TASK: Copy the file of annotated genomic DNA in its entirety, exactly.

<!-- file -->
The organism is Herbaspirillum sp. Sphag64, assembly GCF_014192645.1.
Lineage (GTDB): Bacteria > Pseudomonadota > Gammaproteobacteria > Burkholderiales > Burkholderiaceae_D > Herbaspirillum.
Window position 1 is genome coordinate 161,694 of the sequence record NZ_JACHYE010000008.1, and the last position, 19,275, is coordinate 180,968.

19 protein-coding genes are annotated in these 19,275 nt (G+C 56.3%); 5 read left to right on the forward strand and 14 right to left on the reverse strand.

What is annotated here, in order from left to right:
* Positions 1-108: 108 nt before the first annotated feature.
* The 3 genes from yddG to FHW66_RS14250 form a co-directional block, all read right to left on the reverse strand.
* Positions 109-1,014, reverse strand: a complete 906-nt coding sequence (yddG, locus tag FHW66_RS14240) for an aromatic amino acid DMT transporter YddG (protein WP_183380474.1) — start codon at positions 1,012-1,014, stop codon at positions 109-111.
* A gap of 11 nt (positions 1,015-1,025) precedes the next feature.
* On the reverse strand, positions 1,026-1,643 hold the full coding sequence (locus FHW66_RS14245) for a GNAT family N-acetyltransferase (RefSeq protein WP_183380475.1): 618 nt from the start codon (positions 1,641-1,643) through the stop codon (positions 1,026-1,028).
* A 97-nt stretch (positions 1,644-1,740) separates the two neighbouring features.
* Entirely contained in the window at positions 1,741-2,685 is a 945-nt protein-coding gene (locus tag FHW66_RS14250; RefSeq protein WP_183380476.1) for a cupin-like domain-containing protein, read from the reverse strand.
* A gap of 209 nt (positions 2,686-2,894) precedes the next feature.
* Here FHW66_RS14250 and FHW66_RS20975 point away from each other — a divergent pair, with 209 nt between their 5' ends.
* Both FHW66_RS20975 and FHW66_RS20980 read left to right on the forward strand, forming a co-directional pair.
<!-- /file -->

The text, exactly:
The organism is Herbaspirillum sp. Sphag64, assembly GCF_014192645.1.
Lineage (GTDB): Bacteria > Pseudomonadota > Gammaproteobacteria > Burkholderiales > Burkholderiaceae_D > Herbaspirillum.
Window position 1 is genome coordinate 161,694 of the sequence record NZ_JACHYE010000008.1, and the last position, 19,275, is coordinate 180,968.

19 protein-coding genes are annotated in these 19,275 nt (G+C 56.3%); 5 read left to right on the forward strand and 14 right to left on the reverse strand.

What is annotated here, in order from left to right:
* Positions 1-108: 108 nt before the first annotated feature.
* The 3 genes from yddG to FHW66_RS14250 form a co-directional block, all read right to left on the reverse strand.
* Positions 109-1,014, reverse strand: a complete 906-nt coding sequence (yddG, locus tag FHW66_RS14240) for an aromatic amino acid DMT transporter YddG (protein WP_183380474.1) — start codon at positions 1,012-1,014, stop codon at positions 109-111.
* A gap of 11 nt (positions 1,015-1,025) precedes the next feature.
* On the reverse strand, positions 1,026-1,643 hold the full coding sequence (locus FHW66_RS14245) for a GNAT family N-acetyltransferase (RefSeq protein WP_183380475.1): 618 nt from the start codon (positions 1,641-1,643) through the stop codon (positions 1,026-1,028).
* A 97-nt stretch (positions 1,644-1,740) separates the two neighbouring features.
* Entirely contained in the window at positions 1,741-2,685 is a 945-nt protein-coding gene (locus tag FHW66_RS14250; RefSeq protein WP_183380476.1) for a cupin-like domain-containing protein, read from the reverse strand.
* A gap of 209 nt (positions 2,686-2,894) precedes the next feature.
* Here FHW66_RS14250 and FHW66_RS20975 point away from each other — a divergent pair, with 209 nt between their 5' ends.
* Both FHW66_RS20975 and FHW66_RS20980 read left to right on the forward strand, forming a co-directional pair.